During the First World War, Clara Benson unearthed an unlikely connection between food and explosives: their chemical properties, she found, could be analysed using the same methods. Comparing, say, a tomato and mortar powder was a novel idea, and munitions labs quickly adopted her tools for analysis.

Benson's achievements in science harked back to the turn of the century: in 1903 she graduated with a PhD in physical chemistry, one of the first two women at U of T to receive a doctorate. But few research opportunities existed for women chemists, so Benson became a demonstrator in food chemistry at the School of Household Science. In principle, the program was not one she agreed with, but she quickly rose to the position of lecturer. In 1906, when the school was designated as a full-fledged faculty, Benson and principal Annie Laird became the university's first associate professors.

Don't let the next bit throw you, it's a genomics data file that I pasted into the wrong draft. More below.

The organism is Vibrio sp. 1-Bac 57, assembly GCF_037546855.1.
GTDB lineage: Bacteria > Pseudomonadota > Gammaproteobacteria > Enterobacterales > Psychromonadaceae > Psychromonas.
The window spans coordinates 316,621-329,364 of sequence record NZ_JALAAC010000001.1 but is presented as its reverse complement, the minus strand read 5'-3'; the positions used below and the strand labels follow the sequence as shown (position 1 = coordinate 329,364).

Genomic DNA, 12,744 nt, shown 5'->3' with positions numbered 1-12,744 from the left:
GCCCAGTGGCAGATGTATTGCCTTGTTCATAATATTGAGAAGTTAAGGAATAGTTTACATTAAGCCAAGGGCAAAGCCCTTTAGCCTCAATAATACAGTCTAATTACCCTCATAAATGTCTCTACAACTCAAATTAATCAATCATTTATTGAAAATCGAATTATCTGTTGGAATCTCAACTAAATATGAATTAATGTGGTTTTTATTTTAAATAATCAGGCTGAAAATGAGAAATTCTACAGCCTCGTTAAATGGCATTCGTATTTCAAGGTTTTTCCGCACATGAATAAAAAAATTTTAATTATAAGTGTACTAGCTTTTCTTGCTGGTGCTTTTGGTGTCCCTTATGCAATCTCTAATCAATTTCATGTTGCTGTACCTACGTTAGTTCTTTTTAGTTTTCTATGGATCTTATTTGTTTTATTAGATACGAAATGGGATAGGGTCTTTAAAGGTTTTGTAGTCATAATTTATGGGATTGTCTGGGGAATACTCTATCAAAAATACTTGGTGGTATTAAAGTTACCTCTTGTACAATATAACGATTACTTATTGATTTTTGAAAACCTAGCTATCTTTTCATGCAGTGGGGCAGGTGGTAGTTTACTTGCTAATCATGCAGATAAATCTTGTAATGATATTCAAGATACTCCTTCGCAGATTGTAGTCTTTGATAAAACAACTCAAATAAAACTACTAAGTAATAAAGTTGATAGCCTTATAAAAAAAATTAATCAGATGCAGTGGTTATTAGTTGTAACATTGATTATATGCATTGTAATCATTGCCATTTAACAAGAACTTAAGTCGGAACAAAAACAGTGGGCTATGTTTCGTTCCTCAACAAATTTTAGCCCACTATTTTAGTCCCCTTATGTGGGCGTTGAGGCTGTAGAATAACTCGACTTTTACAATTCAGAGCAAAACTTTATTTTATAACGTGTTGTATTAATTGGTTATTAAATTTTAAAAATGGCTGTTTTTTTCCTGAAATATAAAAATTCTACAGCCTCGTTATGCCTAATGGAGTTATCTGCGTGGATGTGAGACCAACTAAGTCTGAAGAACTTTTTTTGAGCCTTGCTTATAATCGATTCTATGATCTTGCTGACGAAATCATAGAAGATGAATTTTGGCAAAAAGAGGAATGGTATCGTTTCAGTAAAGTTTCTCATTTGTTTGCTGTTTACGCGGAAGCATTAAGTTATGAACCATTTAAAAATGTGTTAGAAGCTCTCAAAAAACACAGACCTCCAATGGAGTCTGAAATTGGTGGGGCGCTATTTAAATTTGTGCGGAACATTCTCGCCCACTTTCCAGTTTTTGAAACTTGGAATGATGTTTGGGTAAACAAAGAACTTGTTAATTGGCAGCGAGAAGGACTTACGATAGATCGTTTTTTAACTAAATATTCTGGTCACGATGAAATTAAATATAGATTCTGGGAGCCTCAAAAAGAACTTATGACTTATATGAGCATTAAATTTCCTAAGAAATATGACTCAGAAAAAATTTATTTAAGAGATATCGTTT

Annie Laird

Unlike Benson, Laird – a graduate in household science from Drexel Institute in Philadelphia – had always been a strong supporter of the course, and felt that it "should be regarded by the pupils and the general public not only as a school of cooking, but a combination between art and science." Laird headed the Faculty of Household Science for 34 years, although she was never granted the title of dean; instead she was referred to as the faculty's "director" or "secretary."

Annie Laird and Clara Benson earned groundbreaking titles in 1920, however: they became the first female professors at the University of Toronto – 36 years after women were first admitted to U of T.